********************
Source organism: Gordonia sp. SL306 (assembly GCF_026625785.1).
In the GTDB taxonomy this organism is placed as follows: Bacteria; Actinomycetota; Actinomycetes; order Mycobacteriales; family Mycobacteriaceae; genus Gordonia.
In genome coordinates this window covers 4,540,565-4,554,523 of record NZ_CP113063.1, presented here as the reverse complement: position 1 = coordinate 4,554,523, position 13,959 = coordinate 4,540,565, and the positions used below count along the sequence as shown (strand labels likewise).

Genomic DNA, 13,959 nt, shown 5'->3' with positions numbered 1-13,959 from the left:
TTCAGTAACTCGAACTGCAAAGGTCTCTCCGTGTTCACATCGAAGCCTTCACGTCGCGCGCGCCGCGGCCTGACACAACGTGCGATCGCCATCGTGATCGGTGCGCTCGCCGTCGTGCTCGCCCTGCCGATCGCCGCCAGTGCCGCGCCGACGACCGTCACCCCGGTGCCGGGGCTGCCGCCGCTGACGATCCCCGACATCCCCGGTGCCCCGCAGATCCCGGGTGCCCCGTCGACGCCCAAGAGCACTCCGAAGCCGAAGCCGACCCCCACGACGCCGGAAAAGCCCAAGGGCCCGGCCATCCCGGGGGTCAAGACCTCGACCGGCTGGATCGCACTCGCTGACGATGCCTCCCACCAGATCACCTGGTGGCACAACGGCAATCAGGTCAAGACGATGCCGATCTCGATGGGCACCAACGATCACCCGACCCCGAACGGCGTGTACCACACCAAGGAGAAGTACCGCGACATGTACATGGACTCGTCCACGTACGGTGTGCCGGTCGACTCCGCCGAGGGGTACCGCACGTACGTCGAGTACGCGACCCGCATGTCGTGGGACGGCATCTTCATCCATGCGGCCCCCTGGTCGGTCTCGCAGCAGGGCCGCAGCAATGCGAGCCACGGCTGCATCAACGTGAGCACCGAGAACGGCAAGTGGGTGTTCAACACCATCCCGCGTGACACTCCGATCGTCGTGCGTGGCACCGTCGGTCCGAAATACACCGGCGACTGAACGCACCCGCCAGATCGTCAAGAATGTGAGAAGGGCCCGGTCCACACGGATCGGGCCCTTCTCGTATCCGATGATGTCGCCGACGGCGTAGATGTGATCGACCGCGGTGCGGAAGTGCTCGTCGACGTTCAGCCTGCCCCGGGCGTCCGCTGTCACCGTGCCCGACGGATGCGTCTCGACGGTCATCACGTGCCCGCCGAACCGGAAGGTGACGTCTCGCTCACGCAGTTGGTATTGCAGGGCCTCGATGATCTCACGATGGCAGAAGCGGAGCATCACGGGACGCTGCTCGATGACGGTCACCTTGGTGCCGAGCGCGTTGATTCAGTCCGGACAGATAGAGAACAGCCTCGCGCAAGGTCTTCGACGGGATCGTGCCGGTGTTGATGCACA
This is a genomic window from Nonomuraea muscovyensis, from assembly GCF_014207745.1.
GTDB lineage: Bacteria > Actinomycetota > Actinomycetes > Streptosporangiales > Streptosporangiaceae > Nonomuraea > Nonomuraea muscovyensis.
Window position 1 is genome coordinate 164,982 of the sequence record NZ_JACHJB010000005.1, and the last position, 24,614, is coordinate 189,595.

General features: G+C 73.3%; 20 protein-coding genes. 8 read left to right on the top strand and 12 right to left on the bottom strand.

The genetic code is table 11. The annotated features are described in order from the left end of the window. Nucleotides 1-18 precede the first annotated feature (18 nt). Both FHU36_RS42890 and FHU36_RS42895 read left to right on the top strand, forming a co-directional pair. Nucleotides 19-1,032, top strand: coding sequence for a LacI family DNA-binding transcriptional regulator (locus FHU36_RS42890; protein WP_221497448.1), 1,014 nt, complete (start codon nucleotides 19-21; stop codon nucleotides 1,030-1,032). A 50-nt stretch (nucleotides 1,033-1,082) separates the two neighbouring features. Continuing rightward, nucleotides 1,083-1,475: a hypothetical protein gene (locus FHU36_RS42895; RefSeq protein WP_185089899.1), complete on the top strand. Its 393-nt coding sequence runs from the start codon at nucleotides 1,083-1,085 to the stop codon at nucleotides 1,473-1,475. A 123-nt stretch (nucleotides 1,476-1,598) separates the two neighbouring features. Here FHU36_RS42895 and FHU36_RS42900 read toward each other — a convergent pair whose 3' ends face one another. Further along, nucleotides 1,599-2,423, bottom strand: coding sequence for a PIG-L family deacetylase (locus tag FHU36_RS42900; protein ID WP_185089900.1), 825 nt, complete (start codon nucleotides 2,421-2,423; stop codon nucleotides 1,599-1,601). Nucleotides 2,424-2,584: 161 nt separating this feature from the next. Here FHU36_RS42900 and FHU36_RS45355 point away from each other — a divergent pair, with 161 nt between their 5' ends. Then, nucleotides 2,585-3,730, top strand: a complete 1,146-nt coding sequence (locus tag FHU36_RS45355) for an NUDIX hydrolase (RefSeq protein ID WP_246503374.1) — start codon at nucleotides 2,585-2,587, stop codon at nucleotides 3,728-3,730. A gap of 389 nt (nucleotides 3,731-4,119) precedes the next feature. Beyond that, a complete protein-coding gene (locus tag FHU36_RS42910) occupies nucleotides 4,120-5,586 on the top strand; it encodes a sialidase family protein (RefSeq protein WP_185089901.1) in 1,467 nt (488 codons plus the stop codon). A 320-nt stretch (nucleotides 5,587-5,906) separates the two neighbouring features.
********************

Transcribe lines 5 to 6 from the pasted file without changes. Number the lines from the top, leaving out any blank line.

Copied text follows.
TTCAGTAACTCGAACTGCAAAGGTCTCTCCGTGTTCACATCGAAGCCTTCACGTCGCGCGCGCCGCGGCCTGACACAACGTGCGATCGCCATCGTGATCGGTGCGCTCGCCGTCGTGCTCGCCCTGCCGATCGCCGCCAGTGCCGCGCCGACGACCGTCACCCCGGTGCCGGGGCTGCCGCCGCTGACGATCCCCGACATCCCCGGTGCCCCGCAGATCCCGGGTGCCCCGTCGACGCCCAAGAGCACTCCGAAGCCGAAGCCGACCCCCACGACGCCGGAAAAGCCCAAGGGCCCGGCCATCCCGGGGGTCAAGACCTCGACCGGCTGGATCGCACTCGCTGACGATGCCTCCCACCAGATCACCTGGTGGCACAACGGCAATCAGGTCAAGACGATGCCGATCTCGATGGGCACCAACGATCACCCGACCCCGAACGGCGTGTACCACACCAAGGAGAAGTACCGCGACATGTACATGGACTCGTCCACGTACGGTGTGCCGGTCGACTCCGCCGAGGGGTACCGCACGTACGTCGAGTACGCGACCCGCATGTCGTGGGACGGCATCTTCATCCATGCGGCCCCCTGGTCGGTCTCGCAGCAGGGCCGCAGCAATGCGAGCCACGGCTGCATCAACGTGAGCACCGAGAACGGCAAGTGGGTGTTCAACACCATCCCGCGTGACACTCCGATCGTCGTGCGTGGCACCGTCGGTCCGAAATACACCGGCGACTGAACGCACCCGCCAGATCGTCAAGAATGTGAGAAGGGCCCGGTCCACACGGATCGGGCCCTTCTCGTATCCGATGATGTCGCCGACGGCGTAGATGTGATCGACCGCGGTGCGGAAGTGCTCGTCGACGTTCAGCCTGCCCCGGGCGTCCGCTGTCACCGTGCCCGACGGATGCGTCTCGACGGTCATCACGTGCCCGCCGAACCGGAAGGTGACGTCTCGCTCACGCAGTTGGTATTGCAGGGCCTCGATGATCTCACGATGGCAGAAGCGGAGCATCACGGGACGCTGCTCGATGACGGTCACCTTGGTGCCGAGCGCGTTGATTCAGTCCGGACAGATAGAGAACAGCCTCGCGCAAGGTCTTCGACGGGATCGTGCCGGTGTTGATGCACA
This is a genomic window from Nonomuraea muscovyensis, from assembly GCF_014207745.1.